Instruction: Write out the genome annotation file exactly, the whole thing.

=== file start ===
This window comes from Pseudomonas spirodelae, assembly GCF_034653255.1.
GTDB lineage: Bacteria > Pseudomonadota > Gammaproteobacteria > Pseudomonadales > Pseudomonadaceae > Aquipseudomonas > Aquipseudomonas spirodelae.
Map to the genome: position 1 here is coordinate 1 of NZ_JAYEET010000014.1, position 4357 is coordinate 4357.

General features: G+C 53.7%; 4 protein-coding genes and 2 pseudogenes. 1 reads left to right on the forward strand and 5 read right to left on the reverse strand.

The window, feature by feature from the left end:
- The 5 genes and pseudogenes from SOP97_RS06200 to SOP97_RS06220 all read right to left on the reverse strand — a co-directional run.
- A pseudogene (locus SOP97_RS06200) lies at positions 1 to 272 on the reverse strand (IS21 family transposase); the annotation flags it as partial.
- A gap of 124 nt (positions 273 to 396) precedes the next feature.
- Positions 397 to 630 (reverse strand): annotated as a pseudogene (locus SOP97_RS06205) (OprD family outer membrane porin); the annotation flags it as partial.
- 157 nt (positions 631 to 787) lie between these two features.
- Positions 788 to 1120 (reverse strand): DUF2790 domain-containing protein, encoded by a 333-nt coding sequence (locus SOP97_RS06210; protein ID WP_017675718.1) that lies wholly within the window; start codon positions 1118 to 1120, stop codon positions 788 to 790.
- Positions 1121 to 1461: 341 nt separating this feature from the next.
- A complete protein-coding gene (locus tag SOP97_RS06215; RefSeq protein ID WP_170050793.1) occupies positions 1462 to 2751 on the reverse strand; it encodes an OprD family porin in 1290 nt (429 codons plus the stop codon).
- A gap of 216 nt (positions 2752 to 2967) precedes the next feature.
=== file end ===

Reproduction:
This window comes from Pseudomonas spirodelae, assembly GCF_034653255.1.
GTDB lineage: Bacteria > Pseudomonadota > Gammaproteobacteria > Pseudomonadales > Pseudomonadaceae > Aquipseudomonas > Aquipseudomonas spirodelae.
Map to the genome: position 1 here is coordinate 1 of NZ_JAYEET010000014.1, position 4357 is coordinate 4357.

General features: G+C 53.7%; 4 protein-coding genes and 2 pseudogenes. 1 reads left to right on the forward strand and 5 read right to left on the reverse strand.

The window, feature by feature from the left end:
- The 5 genes and pseudogenes from SOP97_RS06200 to SOP97_RS06220 all read right to left on the reverse strand — a co-directional run.
- A pseudogene (locus SOP97_RS06200) lies at positions 1 to 272 on the reverse strand (IS21 family transposase); the annotation flags it as partial.
- A gap of 124 nt (positions 273 to 396) precedes the next feature.
- Positions 397 to 630 (reverse strand): annotated as a pseudogene (locus SOP97_RS06205) (OprD family outer membrane porin); the annotation flags it as partial.
- 157 nt (positions 631 to 787) lie between these two features.
- Positions 788 to 1120 (reverse strand): DUF2790 domain-containing protein, encoded by a 333-nt coding sequence (locus SOP97_RS06210; protein ID WP_017675718.1) that lies wholly within the window; start codon positions 1118 to 1120, stop codon positions 788 to 790.
- Positions 1121 to 1461: 341 nt separating this feature from the next.
- A complete protein-coding gene (locus tag SOP97_RS06215; RefSeq protein ID WP_170050793.1) occupies positions 1462 to 2751 on the reverse strand; it encodes an OprD family porin in 1290 nt (429 codons plus the stop codon).
- A gap of 216 nt (positions 2752 to 2967) precedes the next feature.